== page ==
Another attorney, Christopher Byrd, gave this statement: “We were told not to use the terms ‘climate change,’ ‘global warming’ or ‘sustainability.’ That message was communicated to me and my colleagues by our superiors in the Office of General Counsel.”
Regardless of the proof of a real policy or simply an atmosphere of fear and hostility in Florida’s DEP, the state should be concerned about how the reality of climate change is affecting them. Miami Beach alone is victim too unusual flooding and dying coral reefs — which are a major tourist attraction and source of revenue. And, despite being nicknamed the Sunshine State, Florida is behind dreary, cold Massachusetts, as well as California and Nevada, in solar power. In fact, it’s illegal for homeowners to rely entirely on individually produced electricity.
Bibler’s punishment for his presentation — whether due to his use of censored terms or not — is a wake up call for the state. If Florida’s DEP is afraid to talk about climate change, it doesn’t bode well for the future of the state.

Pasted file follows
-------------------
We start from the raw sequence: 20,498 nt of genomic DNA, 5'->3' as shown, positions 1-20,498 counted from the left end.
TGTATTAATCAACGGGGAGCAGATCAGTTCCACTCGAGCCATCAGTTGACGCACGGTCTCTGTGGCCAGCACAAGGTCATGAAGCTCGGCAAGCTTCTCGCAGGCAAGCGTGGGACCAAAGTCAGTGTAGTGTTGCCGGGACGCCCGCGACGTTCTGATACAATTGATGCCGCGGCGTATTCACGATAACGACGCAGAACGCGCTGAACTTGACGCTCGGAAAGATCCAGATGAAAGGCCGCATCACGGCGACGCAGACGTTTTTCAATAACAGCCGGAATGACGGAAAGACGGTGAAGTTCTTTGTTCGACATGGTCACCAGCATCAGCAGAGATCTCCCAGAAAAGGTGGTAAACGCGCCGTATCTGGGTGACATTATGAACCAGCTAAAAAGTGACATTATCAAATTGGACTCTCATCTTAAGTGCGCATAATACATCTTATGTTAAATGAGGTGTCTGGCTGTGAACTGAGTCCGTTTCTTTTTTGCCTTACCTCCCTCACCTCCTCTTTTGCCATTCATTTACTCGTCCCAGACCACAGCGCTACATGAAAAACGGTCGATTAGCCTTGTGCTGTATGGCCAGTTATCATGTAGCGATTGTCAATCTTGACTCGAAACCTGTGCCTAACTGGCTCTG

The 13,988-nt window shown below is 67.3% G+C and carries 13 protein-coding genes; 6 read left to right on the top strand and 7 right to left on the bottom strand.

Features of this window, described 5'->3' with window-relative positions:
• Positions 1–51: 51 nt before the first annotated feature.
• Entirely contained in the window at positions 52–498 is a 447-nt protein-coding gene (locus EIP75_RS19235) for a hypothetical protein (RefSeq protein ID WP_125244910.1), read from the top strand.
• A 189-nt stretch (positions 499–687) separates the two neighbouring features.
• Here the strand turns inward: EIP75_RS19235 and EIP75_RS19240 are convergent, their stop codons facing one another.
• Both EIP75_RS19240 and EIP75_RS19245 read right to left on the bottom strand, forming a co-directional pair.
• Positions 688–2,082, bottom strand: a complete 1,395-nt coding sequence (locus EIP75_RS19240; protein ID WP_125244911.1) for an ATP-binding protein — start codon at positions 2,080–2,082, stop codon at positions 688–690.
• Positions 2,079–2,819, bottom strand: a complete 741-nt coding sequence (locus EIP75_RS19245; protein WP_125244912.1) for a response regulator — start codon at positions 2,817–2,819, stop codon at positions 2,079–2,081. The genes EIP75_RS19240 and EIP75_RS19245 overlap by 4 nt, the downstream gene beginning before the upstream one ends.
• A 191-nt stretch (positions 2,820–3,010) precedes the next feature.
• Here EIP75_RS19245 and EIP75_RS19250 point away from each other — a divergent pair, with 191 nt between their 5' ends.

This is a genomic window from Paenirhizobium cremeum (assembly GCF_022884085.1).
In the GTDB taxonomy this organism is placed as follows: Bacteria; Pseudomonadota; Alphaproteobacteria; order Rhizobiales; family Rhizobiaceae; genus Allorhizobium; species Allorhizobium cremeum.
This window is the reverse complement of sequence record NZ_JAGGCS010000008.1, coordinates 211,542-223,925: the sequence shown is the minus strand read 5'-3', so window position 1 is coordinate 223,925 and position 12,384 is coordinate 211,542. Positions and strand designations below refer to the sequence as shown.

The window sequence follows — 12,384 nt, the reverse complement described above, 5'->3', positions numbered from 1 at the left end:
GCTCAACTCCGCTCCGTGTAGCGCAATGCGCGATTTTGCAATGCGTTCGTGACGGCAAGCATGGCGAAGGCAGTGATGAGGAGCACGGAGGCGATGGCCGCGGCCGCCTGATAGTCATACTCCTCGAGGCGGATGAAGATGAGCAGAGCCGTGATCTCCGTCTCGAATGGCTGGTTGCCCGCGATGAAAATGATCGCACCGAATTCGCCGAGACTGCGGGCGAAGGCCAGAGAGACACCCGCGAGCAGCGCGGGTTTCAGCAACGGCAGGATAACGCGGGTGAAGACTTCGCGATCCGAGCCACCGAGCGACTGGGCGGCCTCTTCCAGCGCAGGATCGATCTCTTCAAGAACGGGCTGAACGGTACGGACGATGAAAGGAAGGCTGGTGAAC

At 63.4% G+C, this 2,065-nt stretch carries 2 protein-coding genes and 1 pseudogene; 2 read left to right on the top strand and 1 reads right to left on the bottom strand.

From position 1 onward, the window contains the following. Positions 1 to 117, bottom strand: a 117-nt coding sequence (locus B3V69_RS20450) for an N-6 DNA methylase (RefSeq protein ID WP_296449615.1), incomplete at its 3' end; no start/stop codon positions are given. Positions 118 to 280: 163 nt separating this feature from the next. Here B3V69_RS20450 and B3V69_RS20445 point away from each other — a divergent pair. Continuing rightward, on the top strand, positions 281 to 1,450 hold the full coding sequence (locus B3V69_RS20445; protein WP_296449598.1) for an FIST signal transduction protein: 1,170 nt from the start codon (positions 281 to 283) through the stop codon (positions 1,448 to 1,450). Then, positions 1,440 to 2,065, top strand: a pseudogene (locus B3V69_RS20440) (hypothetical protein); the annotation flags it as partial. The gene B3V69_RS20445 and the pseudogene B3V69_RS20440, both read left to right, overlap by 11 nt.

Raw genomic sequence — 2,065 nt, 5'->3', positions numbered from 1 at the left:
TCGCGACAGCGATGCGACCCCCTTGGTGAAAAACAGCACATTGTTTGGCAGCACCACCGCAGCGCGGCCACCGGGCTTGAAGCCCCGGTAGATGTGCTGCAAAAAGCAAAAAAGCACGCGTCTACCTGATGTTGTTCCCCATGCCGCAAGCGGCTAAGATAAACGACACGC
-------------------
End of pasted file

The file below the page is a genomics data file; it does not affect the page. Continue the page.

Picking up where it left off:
Attention coffee lovers: climate change is dramatically affecting the world’s coffee supply. For those of you who may not know, coffee beans come from five regions of the world — East and Central Africa, Indonesia, India and Latin America. According to the Union of Concerned Scientists, the effects of climate change, such as higher temperatures, long droughts and uncharacteristic rain patterns, are dramatically reducing these areas’ abilities to produce coffee.